This year, Circular Economy Week is being held from the 10th to the 14th of June in London. A plethora of events is taking place, including workshops, networking events and talks (most of which are completely free).

It is a no-brainer, why not pop along and see what you can learn?

So, what is the circular economy?

Traditionally our economic model was based on the linear approach. In other words; take, make and dispose. We would recklessly extract precious materials from the ground, make them into products (which had a short life span) and then we would landfill the items when we no longer wanted them. These used items were claimed to be worthless.  

However, we know this is far from the truth. Items made from precious materials, extracted from the ground are finite. They have a lot of value.

This is where to circular economy comes in. It is important now more than ever to consider the end of life process of items being manufactured. The circular economy is based on a model which instead of land-filling products saves them.

Can we reuse or repair items? If not then let’s recycle them, saving the precious materials used in making them. The circular economy approach produces far less waste than the linear approach.

Why change to a circular economy approach?

Sending products to landfill (as seen in the linear approach) is not environmental. Landfill can cause nasty chemicals to leach into our water ways effecting wildlife. In addition, mining more materials than we need puts pressure on our rain-forests.

The circular economy helps us to reduce the amount of materials land-filled and mined. Providing a win-win for our planet.

Not only is less waste better for the environment but it is also better for our pockets.  Businesses that recycle save costs on extraction. For example, recycling one tonne of iPhones will yield 300 times more gold than extracting one tonne of gold ore.

It makes logical sense for organisations to adopt the circular economy approach.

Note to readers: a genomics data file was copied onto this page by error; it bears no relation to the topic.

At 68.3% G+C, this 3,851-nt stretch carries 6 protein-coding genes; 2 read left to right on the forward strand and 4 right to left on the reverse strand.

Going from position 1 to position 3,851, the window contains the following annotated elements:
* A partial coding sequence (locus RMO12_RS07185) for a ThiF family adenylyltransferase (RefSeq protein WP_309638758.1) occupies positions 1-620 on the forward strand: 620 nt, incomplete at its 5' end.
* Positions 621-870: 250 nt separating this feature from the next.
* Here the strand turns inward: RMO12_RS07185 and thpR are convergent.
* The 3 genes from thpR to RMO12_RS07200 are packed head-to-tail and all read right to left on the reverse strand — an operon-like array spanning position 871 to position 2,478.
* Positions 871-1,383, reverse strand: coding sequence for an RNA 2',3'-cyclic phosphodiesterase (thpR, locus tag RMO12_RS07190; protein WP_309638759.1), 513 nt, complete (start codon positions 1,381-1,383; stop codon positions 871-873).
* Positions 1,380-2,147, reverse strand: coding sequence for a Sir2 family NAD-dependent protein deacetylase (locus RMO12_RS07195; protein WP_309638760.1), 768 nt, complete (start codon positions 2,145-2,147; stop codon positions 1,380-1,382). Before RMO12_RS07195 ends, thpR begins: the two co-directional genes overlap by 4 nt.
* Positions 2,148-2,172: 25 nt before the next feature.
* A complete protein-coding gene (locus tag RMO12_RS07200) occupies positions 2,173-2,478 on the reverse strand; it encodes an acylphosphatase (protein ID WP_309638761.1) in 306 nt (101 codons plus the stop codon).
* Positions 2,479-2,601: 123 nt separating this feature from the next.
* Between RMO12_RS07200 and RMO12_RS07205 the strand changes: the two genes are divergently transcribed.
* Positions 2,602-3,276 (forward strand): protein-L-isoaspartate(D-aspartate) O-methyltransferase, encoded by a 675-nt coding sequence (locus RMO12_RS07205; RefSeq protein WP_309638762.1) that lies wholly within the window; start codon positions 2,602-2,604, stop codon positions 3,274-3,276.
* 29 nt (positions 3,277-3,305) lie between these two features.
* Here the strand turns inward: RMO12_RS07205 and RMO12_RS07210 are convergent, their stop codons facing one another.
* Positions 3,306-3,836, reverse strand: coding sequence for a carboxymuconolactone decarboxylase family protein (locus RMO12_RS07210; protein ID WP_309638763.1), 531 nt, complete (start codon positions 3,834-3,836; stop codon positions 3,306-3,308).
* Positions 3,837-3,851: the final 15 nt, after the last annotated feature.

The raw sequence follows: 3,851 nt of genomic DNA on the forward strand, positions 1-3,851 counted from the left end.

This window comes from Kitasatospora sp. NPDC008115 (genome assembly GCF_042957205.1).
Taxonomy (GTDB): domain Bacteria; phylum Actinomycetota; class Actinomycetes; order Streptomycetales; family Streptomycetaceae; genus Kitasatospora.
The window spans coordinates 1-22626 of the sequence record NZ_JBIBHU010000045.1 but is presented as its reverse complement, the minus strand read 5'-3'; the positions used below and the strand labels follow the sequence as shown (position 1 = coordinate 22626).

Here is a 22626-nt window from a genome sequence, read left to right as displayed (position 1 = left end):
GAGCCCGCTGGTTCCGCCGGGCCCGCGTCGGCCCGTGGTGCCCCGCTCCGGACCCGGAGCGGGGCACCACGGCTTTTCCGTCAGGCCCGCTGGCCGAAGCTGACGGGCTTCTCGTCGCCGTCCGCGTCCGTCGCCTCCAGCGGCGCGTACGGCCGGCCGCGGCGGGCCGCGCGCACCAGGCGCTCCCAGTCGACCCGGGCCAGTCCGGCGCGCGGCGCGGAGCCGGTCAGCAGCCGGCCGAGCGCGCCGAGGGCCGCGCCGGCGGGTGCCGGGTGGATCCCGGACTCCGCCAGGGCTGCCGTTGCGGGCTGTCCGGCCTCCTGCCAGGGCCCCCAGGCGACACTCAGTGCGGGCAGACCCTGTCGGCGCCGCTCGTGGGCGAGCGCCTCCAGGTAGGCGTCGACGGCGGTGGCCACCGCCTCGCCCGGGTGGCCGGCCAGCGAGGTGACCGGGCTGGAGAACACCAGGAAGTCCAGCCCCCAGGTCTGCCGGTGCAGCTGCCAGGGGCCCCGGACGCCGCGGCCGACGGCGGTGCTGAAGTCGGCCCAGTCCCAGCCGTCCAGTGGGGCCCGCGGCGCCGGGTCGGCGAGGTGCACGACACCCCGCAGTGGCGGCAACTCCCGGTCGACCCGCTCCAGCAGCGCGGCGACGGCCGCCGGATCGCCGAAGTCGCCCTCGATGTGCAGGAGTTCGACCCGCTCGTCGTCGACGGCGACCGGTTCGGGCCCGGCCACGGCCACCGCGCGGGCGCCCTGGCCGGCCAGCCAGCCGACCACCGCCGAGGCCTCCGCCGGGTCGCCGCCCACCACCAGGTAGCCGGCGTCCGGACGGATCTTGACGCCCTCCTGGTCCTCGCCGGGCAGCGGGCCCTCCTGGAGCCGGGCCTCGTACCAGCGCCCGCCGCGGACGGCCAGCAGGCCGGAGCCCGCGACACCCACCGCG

What can you do as an organisation or business?

  • Ensure you have appropriate recycling facilities set up in your office. Do you separate your food waste from your general waste?
  • Limit contamination levels in the bins. Mixing dirty food containers with paper will cause the paper to get wet. This will hinder the recycling process.
  • Remove single use items. Swapping to Keep cups, mugs and glasses will help you to reduce waste.
  • Contact suppliers. For example, Nespresso will come to collected old coffee pods. Similarly Dell will take away any old items. This is all done free of charge.
  • Purchase realistically (reduce) – try not to over order on team lunches, food waste can easily be avoided.
  • Try fixing or repairing things before throwing them away. This will also save you money.
  • Buy me once – invest in items that have a life-time guarantee. Spending more initially will save you money in the long run as you wont have to replace it.

Contact us and we can provide help and advice tailored to your business today. 


How to decrease your carbon footprint for domestic travel

This week, guest writer Kate Watts from Away Resorts shares her tips on reducing your carbon footprint. You could be forgiven for not knowing what your carbon footprint is, but with more people than ever becoming environmentally conscious, the shift towards making...

Read More
How to decrease your carbon footprint for domestic travel
Share This